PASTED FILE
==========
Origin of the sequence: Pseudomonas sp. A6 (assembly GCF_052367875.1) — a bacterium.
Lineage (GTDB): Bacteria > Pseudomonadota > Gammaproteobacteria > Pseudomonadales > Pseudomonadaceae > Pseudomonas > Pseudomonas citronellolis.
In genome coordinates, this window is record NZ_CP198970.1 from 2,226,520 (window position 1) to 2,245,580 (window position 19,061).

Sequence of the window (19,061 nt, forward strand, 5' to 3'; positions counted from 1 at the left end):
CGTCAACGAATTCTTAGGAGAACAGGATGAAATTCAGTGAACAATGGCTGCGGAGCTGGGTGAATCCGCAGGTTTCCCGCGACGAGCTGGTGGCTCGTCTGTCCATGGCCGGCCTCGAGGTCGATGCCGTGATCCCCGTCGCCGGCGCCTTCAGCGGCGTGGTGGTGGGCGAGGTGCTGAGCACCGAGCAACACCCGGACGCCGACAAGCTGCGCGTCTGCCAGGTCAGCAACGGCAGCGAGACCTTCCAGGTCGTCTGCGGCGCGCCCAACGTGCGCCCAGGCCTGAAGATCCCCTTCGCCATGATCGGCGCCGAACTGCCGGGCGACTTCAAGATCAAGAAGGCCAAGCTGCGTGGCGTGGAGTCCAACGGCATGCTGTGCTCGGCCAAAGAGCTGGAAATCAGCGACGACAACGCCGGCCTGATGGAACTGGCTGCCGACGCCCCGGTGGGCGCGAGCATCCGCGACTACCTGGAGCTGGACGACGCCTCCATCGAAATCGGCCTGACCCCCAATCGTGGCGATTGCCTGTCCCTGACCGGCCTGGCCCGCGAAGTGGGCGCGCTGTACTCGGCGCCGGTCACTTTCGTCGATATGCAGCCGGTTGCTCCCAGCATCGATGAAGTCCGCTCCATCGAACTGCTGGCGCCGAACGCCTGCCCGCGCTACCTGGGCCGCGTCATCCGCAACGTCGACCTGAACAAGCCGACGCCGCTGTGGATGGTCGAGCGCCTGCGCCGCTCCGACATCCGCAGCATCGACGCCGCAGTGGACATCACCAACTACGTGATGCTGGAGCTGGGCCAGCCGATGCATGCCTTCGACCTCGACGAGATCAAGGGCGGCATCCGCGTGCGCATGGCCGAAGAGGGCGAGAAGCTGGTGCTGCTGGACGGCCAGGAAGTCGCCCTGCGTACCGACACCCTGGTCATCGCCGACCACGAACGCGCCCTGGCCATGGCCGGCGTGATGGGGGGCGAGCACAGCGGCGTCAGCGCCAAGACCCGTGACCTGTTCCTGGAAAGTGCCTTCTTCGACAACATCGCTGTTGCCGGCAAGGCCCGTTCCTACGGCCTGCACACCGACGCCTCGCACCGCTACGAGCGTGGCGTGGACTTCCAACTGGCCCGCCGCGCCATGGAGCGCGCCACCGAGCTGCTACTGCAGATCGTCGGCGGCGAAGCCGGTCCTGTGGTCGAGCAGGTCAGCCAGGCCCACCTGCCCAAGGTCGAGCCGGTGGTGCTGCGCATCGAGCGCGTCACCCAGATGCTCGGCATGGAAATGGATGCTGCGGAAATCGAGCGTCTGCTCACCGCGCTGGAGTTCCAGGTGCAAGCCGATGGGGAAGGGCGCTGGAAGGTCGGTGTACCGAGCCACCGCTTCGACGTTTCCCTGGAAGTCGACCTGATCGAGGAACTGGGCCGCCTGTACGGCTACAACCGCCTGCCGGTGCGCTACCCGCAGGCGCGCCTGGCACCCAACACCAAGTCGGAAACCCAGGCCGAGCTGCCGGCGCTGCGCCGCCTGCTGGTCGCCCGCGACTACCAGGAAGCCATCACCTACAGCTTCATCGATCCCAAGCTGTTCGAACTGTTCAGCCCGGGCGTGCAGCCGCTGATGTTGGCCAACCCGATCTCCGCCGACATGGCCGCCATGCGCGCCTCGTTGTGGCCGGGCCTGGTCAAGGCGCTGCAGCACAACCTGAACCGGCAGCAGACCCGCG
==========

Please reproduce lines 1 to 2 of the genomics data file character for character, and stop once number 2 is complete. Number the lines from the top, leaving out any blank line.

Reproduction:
Origin of the sequence: Pseudomonas sp. A6 (assembly GCF_052367875.1) — a bacterium.
Lineage (GTDB): Bacteria > Pseudomonadota > Gammaproteobacteria > Pseudomonadales > Pseudomonadaceae > Pseudomonas > Pseudomonas citronellolis.